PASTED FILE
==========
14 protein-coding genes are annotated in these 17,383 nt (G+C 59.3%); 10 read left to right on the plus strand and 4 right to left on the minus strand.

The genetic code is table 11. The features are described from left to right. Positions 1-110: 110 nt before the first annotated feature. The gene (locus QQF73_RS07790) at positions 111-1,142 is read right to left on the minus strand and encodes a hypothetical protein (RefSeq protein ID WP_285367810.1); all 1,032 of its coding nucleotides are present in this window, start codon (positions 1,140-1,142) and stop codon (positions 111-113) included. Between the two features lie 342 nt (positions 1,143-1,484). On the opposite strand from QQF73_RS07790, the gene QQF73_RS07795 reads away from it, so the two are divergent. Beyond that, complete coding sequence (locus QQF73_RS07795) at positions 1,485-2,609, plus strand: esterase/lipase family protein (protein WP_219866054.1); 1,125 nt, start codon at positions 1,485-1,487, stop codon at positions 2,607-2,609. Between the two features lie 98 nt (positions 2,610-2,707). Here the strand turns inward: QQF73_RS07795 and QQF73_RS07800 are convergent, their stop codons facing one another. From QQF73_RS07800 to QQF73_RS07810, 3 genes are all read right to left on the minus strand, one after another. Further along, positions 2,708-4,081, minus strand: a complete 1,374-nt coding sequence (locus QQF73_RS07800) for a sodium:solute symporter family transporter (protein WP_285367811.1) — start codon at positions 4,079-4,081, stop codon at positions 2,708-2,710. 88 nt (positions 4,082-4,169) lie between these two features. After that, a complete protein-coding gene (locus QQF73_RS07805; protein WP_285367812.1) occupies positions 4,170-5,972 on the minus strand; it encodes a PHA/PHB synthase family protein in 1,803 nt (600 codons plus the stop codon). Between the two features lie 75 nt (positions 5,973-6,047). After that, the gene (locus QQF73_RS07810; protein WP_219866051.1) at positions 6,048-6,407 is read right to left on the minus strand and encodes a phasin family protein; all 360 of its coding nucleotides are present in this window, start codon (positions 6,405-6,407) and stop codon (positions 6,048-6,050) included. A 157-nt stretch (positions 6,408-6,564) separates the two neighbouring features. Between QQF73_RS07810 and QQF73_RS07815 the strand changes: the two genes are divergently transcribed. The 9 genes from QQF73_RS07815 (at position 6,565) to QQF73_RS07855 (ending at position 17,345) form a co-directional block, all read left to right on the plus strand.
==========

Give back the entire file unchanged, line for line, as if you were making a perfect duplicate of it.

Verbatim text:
14 protein-coding genes are annotated in these 17,383 nt (G+C 59.3%); 10 read left to right on the plus strand and 4 right to left on the minus strand.

The genetic code is table 11. The features are described from left to right. Positions 1-110: 110 nt before the first annotated feature. The gene (locus QQF73_RS07790) at positions 111-1,142 is read right to left on the minus strand and encodes a hypothetical protein (RefSeq protein ID WP_285367810.1); all 1,032 of its coding nucleotides are present in this window, start codon (positions 1,140-1,142) and stop codon (positions 111-113) included. Between the two features lie 342 nt (positions 1,143-1,484). On the opposite strand from QQF73_RS07790, the gene QQF73_RS07795 reads away from it, so the two are divergent. Beyond that, complete coding sequence (locus QQF73_RS07795) at positions 1,485-2,609, plus strand: esterase/lipase family protein (protein WP_219866054.1); 1,125 nt, start codon at positions 1,485-1,487, stop codon at positions 2,607-2,609. Between the two features lie 98 nt (positions 2,610-2,707). Here the strand turns inward: QQF73_RS07795 and QQF73_RS07800 are convergent, their stop codons facing one another. From QQF73_RS07800 to QQF73_RS07810, 3 genes are all read right to left on the minus strand, one after another. Further along, positions 2,708-4,081, minus strand: a complete 1,374-nt coding sequence (locus QQF73_RS07800) for a sodium:solute symporter family transporter (protein WP_285367811.1) — start codon at positions 4,079-4,081, stop codon at positions 2,708-2,710. 88 nt (positions 4,082-4,169) lie between these two features. After that, a complete protein-coding gene (locus QQF73_RS07805; protein WP_285367812.1) occupies positions 4,170-5,972 on the minus strand; it encodes a PHA/PHB synthase family protein in 1,803 nt (600 codons plus the stop codon). Between the two features lie 75 nt (positions 5,973-6,047). After that, the gene (locus QQF73_RS07810; protein WP_219866051.1) at positions 6,048-6,407 is read right to left on the minus strand and encodes a phasin family protein; all 360 of its coding nucleotides are present in this window, start codon (positions 6,405-6,407) and stop codon (positions 6,048-6,050) included. A 157-nt stretch (positions 6,408-6,564) separates the two neighbouring features. Between QQF73_RS07810 and QQF73_RS07815 the strand changes: the two genes are divergently transcribed. The 9 genes from QQF73_RS07815 (at position 6,565) to QQF73_RS07855 (ending at position 17,345) form a co-directional block, all read left to right on the plus strand.